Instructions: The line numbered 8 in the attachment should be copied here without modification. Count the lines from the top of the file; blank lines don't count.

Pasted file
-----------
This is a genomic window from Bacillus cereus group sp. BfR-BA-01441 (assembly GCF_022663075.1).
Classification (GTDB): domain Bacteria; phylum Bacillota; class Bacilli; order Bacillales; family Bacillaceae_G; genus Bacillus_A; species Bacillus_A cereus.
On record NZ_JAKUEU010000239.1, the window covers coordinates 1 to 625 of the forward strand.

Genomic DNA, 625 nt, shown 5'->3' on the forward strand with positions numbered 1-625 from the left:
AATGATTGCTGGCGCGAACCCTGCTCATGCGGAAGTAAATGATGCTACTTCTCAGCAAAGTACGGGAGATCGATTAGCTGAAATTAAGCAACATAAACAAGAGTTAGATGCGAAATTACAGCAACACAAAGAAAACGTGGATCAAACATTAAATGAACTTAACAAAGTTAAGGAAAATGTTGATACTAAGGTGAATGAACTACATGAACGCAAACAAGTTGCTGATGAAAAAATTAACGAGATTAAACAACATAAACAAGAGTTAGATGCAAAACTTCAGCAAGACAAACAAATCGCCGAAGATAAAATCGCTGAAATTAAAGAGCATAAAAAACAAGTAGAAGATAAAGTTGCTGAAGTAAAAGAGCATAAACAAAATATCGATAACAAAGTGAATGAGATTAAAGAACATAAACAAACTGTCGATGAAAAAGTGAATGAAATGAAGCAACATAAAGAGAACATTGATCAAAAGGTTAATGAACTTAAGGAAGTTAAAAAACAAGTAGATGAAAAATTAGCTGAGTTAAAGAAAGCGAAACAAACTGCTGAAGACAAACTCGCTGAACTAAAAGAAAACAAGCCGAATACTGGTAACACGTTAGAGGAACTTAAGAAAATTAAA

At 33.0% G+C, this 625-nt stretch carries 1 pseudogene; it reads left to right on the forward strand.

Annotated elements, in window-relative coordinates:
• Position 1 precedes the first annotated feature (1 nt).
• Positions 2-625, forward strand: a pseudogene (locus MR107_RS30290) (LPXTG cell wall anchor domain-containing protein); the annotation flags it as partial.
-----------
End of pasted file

• Position 1 precedes the first annotated feature (1 nt).